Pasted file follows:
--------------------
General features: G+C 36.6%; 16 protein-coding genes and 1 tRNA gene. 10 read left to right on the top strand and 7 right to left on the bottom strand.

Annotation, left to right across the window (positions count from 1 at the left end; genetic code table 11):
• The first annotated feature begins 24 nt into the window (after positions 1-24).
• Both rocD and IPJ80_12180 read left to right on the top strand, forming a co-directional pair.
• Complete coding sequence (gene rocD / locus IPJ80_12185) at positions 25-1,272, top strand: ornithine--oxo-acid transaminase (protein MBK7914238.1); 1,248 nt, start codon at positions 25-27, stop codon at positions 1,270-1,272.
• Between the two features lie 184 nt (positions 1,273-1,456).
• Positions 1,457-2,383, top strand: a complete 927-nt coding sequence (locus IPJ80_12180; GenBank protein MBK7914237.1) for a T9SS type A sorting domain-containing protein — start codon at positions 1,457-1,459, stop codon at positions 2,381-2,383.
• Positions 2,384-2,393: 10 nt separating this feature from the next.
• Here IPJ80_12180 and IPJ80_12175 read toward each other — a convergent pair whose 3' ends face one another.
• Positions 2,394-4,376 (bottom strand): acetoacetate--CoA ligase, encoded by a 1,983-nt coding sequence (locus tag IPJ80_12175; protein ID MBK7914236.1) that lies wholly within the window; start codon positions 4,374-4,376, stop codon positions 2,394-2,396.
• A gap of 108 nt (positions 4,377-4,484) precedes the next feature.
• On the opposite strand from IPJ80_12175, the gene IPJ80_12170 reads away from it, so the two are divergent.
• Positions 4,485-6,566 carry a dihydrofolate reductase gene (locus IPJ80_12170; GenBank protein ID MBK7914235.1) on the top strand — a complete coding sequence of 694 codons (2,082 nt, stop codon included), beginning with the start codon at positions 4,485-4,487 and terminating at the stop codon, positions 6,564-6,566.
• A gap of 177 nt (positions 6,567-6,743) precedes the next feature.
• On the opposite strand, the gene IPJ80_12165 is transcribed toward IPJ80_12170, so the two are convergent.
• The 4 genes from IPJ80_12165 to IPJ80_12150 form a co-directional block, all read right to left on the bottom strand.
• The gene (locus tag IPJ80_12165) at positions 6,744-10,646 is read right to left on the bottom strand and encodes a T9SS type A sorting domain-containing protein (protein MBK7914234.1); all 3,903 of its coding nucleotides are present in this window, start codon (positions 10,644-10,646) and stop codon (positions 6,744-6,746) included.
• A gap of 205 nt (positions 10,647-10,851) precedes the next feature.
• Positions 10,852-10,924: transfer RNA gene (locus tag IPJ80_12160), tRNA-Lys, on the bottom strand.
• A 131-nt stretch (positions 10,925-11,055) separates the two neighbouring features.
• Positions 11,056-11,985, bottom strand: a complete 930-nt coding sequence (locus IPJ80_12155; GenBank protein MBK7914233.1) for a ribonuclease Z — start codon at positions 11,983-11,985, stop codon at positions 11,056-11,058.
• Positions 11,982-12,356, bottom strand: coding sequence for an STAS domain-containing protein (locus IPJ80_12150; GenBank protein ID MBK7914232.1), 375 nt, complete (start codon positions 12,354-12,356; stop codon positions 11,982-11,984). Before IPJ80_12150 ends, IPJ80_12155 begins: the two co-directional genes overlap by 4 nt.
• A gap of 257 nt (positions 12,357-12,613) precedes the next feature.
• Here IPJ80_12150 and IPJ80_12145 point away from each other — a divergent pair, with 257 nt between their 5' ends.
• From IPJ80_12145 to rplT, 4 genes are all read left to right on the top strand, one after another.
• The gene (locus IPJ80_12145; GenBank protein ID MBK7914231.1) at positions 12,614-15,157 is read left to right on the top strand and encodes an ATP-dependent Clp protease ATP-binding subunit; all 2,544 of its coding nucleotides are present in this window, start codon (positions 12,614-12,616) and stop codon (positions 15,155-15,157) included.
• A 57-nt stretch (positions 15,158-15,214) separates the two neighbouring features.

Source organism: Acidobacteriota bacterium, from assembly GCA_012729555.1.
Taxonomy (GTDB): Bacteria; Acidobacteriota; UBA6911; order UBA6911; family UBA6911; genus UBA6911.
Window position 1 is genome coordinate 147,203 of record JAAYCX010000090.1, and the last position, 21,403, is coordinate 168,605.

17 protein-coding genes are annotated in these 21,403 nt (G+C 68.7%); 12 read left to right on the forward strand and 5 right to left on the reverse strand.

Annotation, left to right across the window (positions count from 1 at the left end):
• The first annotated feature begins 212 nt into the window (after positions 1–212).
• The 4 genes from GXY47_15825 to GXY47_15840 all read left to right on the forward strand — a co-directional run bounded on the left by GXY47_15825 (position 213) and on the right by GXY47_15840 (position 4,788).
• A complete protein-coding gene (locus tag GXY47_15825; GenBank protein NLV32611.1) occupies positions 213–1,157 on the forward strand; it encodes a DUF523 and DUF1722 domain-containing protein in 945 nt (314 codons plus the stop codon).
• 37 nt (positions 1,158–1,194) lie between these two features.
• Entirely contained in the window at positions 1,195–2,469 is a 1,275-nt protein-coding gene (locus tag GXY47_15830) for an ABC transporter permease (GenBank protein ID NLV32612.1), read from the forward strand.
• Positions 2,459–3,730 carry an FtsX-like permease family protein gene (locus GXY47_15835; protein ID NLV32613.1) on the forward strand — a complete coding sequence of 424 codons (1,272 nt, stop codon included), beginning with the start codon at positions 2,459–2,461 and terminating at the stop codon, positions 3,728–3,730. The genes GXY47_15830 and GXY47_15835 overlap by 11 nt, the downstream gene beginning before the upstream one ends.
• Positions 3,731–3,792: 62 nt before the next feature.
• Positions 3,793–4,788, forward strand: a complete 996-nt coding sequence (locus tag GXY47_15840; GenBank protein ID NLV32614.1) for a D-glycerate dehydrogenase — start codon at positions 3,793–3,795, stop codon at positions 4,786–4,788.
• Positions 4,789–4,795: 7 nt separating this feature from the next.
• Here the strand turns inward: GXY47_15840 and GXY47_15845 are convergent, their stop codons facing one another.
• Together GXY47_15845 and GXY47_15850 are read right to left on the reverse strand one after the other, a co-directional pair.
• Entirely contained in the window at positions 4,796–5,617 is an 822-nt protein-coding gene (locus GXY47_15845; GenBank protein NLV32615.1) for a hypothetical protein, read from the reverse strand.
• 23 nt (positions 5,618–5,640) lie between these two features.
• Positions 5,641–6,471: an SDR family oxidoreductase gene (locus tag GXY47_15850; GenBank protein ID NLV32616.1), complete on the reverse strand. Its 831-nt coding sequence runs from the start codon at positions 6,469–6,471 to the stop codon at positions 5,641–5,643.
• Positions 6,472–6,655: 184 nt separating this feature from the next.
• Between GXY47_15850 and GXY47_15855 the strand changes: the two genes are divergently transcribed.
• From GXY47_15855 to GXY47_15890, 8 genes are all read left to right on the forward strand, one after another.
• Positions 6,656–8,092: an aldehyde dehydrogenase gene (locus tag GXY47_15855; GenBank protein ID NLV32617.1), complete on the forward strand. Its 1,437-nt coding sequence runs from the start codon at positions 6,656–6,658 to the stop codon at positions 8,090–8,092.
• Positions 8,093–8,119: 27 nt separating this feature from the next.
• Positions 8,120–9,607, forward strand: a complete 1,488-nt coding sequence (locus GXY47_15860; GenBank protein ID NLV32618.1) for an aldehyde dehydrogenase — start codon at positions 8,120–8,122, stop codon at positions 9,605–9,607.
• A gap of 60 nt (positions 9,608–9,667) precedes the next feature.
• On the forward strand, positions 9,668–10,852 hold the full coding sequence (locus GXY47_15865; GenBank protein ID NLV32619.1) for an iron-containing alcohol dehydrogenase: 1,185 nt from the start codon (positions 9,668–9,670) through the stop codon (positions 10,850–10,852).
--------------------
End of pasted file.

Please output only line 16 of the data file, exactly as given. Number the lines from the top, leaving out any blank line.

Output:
• The 4 genes from IPJ80_12165 to IPJ80_12150 form a co-directional block, all read right to left on the bottom strand.